Once NAT 124 detects message 162, NAT 124 creates a table entry that correlates the IP address associated with telephone 132 with an internal IP address for telephone 132. Message 162 is then forwarded to VPN server 172, which detects that the internal IP address associated with message 162 does not correspond to a recognized VPN connection.

At this point VPN server 172 initiates an exchange with telephone 132 to correlate a particular VPN connection with the current traffic. A VPN connection message 164 is transmitted from VPN server 172 to telephone 132; a VPN notification message 166 is transmitted from telephone 132 to VPN server 172 with information relating to the existing VPN connection; and a VPN confirmation message 168 is transmitted from VPN server 172 to telephone 132 to notify telephone 132 that the VPN connection is reestablished. Messages 164, 166 and 168 enable VPN server 172 and telephone 132 to update information that correlates a particular connection to a particular VPN connection, in this case the connection between telephone 132 and application 174.

Following messages 162, 164, 166 and 168, telephone 132 resumes normal transmission 170. In addition to resuming normal transmission 170, telephone 132 resumes roaming, i.e. searching for a more optimum communication channel and switching communication to such a channel is detected.

FIG. 4 is a flowchart of an Establish VPN connection process 200 for establishing and utilizing a virtual private network (VPN) on a device that employs the claimed subject matter. In the following example the device is telephone 132 (FIGS. 1 and 3), although the technique is applicable to any mobile device that communicates and in which power conservation is desirable, and telephone 132 is establishing, via VPN server 172 (FIG. 3), a VPN connection to application 174 (FIG. 3). Process 200 starts in a “Begin VPN Connection” block 202 and proceeds immediately to an “Establish NAT Entry” block 204. During block 204, process 200 communicates with NAT 124 (FIGS. 1 and 3) to correlate an external IP address corresponding to telephone 132 with an internal IP address corresponding to computing system 102 (FIGS. 1 and 3) on LAN 120 (FIGS. 1 and 3). As explained above in the Background, NAT 124 enables a group of devices or machines with local area network (LAN) access to share a single or small group of external IP addresses.

Once a NAT entry has been established during block 204, process 200 proceeds to an “Establish VPN” block 206 during which process 200 communicates with VPN server 172 to establish a VPN connection, or tunnel, between telephone 132 and application 174. During an “Initiate TO Monitor” block 208, a Time Out (TO) Monitor process 250 (see FIG. 5) is initiated on telephone 132. TO Monitor process 250 is explained in more detail below in conjunction with FIG. 5.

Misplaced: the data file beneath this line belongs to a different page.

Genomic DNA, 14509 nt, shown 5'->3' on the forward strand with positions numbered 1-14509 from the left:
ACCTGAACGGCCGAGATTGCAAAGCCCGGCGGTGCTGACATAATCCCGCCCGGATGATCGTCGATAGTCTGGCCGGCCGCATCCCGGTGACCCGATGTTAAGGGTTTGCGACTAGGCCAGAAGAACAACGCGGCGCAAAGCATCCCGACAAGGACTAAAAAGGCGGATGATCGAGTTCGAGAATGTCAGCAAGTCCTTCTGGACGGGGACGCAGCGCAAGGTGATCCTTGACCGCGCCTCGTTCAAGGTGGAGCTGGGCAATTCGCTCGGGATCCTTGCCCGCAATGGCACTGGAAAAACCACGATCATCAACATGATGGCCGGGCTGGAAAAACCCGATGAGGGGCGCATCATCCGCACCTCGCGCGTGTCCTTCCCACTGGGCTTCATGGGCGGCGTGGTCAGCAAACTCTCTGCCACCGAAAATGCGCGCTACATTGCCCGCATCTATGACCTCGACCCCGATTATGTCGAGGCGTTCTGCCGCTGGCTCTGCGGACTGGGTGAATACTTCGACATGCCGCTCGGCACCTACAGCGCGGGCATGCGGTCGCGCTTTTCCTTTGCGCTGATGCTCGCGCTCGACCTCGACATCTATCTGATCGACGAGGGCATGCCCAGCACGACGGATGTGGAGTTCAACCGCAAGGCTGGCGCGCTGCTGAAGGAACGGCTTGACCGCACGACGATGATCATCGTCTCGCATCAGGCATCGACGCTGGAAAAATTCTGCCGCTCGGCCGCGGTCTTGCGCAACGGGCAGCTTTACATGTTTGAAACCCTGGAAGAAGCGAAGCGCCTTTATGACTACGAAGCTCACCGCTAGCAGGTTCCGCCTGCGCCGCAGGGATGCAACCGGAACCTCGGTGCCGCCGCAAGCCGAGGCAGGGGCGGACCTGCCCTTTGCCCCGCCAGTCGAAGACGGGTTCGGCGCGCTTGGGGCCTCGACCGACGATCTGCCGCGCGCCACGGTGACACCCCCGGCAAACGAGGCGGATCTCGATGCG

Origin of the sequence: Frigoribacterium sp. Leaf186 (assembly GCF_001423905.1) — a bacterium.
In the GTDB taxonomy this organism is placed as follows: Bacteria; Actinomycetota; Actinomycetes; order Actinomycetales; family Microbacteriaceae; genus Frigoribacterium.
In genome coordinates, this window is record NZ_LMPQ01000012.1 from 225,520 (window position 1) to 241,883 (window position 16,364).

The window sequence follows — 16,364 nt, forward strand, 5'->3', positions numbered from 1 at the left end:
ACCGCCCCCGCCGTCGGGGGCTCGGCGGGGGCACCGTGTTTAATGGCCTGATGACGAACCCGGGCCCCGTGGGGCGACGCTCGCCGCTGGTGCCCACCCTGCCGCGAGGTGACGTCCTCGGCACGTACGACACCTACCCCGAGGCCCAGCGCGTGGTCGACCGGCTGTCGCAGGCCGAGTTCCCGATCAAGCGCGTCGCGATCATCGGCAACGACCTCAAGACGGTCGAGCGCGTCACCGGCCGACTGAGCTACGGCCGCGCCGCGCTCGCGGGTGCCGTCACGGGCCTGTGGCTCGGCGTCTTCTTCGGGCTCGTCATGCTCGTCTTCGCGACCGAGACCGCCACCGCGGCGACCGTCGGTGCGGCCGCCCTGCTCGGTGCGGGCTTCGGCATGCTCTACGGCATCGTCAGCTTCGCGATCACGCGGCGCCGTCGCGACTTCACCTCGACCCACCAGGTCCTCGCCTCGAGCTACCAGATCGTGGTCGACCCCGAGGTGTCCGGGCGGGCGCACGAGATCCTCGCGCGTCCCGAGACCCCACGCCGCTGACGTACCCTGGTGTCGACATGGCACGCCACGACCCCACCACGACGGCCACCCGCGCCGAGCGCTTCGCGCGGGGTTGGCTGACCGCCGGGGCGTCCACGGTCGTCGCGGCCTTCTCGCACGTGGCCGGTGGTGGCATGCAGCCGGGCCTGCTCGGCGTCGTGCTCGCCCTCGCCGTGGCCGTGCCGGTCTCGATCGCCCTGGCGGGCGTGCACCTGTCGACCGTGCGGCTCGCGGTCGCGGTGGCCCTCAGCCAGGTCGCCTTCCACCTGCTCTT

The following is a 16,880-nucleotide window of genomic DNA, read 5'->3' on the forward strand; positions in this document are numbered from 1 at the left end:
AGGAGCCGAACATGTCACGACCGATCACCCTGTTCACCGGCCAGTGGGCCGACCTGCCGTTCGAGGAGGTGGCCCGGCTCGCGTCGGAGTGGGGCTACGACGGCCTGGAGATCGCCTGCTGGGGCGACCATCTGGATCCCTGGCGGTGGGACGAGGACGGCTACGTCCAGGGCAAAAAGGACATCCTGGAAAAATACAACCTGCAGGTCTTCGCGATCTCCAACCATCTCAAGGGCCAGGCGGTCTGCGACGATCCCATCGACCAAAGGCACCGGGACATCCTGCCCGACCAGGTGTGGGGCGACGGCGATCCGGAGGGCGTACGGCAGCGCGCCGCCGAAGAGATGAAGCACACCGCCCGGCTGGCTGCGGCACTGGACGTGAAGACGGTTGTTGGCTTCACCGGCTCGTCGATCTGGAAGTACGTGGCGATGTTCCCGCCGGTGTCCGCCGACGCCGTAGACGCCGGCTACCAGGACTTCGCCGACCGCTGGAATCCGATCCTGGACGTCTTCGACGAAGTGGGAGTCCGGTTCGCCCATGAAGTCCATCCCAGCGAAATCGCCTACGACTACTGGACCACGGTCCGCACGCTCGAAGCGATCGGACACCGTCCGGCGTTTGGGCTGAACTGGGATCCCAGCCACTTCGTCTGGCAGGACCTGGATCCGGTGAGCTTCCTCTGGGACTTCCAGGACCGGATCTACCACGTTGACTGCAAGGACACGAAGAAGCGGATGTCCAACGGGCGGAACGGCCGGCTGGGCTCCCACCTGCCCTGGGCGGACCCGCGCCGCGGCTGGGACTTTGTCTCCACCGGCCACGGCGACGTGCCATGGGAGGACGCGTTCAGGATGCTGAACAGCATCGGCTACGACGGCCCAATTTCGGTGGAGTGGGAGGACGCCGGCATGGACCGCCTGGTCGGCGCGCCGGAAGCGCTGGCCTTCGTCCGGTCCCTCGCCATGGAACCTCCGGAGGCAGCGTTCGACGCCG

During a “Request to Transmit” block 210, process 200 waits for a request to transmit from telephone 132 through the VPN tunnel. A request may be generated by, for example but not limited to, a user manually initiating a telephone call carried by voice over IP (VOIP) or an automated process that updates a program such as an email folder. Once a request to transmit has been received during block 210, process 200 executes a “Power Save (PS) Mode?” block 212 during which process 200 determines whether or not telephone 132 is currently in a power conservation state. This determination is made by checking the value of the power state parameter stored in conjunction with configuration data module 154 (FIG. 2).

If process 200 determines that telephone is not currently in a power conservation state, control proceeds to a “Transmit UDP Packet” block 214. During block 214, process 200 transmits the packet received during block 210 to application 174 via the VPN tunnel established during 206. During a Reset Timer block 216, once the packet is transmitted, power TO timer 156 (FIG. 2) of PCL 150 (FIG. 2), both associated with Timeout (TO) Monitor process 250, is reset to a value equal to the power timeout parameter. Timer 156 and process 250 are explained in detail below in conjunction with FIG. 5. Once the power timer has been reset, control returns to Request to Transmit block 210 and processing continues as described above.

If, during block 212, process 200 determines that telephone 132 is in a power conservation mode, control proceeds to a “Find Optimum Connection (Opt. Conn.)” block 218. During block 218, telephone 132 scans available communication channels for the best available channel. As explained above in conjunction with the Background, telephone 132 may be configured to determine the best channel based upon several criteria such as, but not limited to, strongest signal or most cost effective channel. As explained below in conjunction with FIG. 5, according to the claimed subject matter, roaming is resumed in block 218 because it is suspended during a power conservation state.